Scattered Clouds79° WeatherScattered Clouds79° Weather

Bedard may stay with Rays even if he doesn't get No. 5 starter job

Erik Bedard acknowledged his numbers didn't look great but liked how he felt, and threw, getting his breaking balls over for strikes and his fastball reaching 92 miles per hour.

WILL VRAGOVIC | Times

Erik Bedard acknowledged his numbers didn't look great but liked how he felt, and threw, getting his breaking balls over for strikes and his fastball reaching 92 miles per hour.

21

March

After the final candidate for the Rays fifth starter made his final audition Friday, veteran LHP Erik Bedard feels like he's done enough to crack the rotation.

But even Bedard, 35, doesn't know how it'll turn out when the Rays decide between him, LHP Cesar Ramos or RHP Jake Odorizzi Saturday.

"The other guys I'm competing with are really good, it's hard to make a decision I'm sure," Bedard said. "They're going to crunch some numbers and go with their gut feeling. It's a great opportunity, I love the team, the organization. We''ll see tomorrow."

Bedard acknowledged his numbers didn't look great - allowing four runs on eight hits in 5 2/3 innings against the Blue Jays. But liked how he felt, and threw, getting his breaking balls over for strikes and his fastball reaching 92 miles per hour.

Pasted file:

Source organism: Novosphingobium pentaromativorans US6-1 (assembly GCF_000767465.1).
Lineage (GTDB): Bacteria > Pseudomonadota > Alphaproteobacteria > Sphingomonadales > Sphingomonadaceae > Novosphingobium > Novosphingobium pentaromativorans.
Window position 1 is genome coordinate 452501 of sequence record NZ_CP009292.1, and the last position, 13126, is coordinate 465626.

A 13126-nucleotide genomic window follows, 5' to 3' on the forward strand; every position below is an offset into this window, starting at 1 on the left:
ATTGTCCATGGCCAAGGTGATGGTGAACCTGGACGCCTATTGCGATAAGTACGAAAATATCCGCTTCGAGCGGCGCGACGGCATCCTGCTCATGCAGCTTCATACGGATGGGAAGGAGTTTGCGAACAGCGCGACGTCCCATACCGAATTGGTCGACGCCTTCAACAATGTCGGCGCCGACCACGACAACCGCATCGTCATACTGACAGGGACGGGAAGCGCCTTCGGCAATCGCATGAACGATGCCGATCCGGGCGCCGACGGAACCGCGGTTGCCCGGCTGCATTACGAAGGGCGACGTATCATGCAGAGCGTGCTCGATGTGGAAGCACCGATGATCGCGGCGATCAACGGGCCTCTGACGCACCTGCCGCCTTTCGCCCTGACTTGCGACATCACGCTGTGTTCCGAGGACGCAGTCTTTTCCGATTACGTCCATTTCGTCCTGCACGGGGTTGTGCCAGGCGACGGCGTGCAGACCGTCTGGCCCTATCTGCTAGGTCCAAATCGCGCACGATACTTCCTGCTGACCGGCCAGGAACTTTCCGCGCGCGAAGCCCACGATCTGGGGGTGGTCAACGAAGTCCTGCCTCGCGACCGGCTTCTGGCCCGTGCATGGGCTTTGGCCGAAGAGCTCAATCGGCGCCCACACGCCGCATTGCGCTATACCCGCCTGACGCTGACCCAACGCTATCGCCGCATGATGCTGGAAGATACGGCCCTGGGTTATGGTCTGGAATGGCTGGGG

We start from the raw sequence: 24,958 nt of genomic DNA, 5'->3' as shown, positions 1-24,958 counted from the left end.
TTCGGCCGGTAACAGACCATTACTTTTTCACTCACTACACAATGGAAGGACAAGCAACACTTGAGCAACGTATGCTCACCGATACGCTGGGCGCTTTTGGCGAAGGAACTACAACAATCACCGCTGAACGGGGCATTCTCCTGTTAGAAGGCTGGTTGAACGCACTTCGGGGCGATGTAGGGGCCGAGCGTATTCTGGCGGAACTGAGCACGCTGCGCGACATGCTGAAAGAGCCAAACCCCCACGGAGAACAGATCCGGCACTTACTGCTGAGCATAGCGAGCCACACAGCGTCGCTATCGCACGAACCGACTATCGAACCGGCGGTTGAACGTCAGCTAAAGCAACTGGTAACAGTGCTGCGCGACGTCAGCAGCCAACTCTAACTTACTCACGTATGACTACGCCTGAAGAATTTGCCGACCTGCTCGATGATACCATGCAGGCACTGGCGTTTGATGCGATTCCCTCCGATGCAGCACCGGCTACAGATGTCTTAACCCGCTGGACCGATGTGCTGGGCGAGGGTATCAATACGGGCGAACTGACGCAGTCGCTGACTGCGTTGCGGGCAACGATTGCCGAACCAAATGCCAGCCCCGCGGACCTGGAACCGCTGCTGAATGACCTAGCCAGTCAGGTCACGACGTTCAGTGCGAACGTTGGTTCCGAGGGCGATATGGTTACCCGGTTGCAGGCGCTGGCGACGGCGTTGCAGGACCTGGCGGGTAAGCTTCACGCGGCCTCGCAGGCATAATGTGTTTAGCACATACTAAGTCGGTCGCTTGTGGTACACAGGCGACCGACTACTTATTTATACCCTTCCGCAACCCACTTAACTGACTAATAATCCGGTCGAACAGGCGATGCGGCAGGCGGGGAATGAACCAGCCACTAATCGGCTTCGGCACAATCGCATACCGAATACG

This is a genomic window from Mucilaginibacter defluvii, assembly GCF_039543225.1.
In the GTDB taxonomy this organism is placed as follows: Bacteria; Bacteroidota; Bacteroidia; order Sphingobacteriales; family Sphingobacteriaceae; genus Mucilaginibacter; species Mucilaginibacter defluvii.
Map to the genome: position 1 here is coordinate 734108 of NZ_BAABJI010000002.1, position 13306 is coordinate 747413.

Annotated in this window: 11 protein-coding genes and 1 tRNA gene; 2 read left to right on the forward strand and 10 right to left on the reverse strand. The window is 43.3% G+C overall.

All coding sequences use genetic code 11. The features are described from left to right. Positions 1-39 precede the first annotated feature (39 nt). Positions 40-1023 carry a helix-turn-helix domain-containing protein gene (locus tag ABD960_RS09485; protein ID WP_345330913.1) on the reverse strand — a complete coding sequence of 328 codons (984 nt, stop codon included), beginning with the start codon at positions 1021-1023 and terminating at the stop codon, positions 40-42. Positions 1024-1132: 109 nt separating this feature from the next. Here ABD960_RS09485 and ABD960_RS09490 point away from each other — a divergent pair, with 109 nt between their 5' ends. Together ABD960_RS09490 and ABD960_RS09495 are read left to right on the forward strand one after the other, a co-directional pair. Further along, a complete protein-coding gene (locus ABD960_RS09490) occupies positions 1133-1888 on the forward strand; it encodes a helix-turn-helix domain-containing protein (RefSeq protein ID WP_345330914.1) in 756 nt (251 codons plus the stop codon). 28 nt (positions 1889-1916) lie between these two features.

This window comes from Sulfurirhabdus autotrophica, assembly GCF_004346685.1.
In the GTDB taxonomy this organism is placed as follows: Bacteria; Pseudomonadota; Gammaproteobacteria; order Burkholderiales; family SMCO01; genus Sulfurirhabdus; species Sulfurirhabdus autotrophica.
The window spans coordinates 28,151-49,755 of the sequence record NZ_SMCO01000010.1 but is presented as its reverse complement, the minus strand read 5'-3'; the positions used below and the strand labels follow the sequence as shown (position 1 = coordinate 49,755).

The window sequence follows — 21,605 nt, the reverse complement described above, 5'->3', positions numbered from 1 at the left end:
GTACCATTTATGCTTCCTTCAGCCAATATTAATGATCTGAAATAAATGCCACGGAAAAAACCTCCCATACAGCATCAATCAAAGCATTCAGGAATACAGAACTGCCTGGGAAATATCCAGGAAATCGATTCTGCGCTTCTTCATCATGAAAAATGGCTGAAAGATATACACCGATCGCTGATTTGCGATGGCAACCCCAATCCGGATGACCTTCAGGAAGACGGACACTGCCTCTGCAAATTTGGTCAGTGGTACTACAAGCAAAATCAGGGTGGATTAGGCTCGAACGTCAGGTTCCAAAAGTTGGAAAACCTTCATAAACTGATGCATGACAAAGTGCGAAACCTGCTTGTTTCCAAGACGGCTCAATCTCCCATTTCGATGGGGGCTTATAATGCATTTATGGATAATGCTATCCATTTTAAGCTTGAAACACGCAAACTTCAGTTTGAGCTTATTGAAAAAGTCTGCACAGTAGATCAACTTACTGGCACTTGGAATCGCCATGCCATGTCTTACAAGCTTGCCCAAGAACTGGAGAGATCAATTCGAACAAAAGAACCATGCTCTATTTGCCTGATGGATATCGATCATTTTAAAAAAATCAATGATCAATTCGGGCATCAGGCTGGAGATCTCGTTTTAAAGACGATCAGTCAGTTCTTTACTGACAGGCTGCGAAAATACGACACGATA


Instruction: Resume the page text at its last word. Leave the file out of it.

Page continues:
"I thought it was better than my other outings," he said.

Ramos had the best spring, with a 2.63 ERA (11 strikeouts, one walk) in four exhibitions, including Thursday's outing, which manager Joe Maddon said was the best he's ever seen him pitch. Odorizzi, who showed flashes with the Rays late last season, went 1-1 with a 3.75 ERA while developing his new splitter, "a huge weapon."

But Maddon has said overall experience will carry more weight than spring stats, and Bedard - who has pitched 10 big-league seasons - has impressed the club with his personality and pitching.

Bedard has loved the Rays too, calling the organization a "breath of fresh air." Though Bedard has an opt-out clause Mar. 31, he didn't rule out staying with Tampa Bay, even in Triple-A, if he doesn't get the starting job.

"The opt-out is just because a lot of guys have been hurt," Bedard said. "I think probably everybody would do the same thing. If nobody gets hurt, I'd go with the flow and if I go to Triple-A, I'll go to Triple-A."

[Last modified: Friday, March 21, 2014 4:24pm]

    

Join the discussion: Click to view comments, add yours

Loading...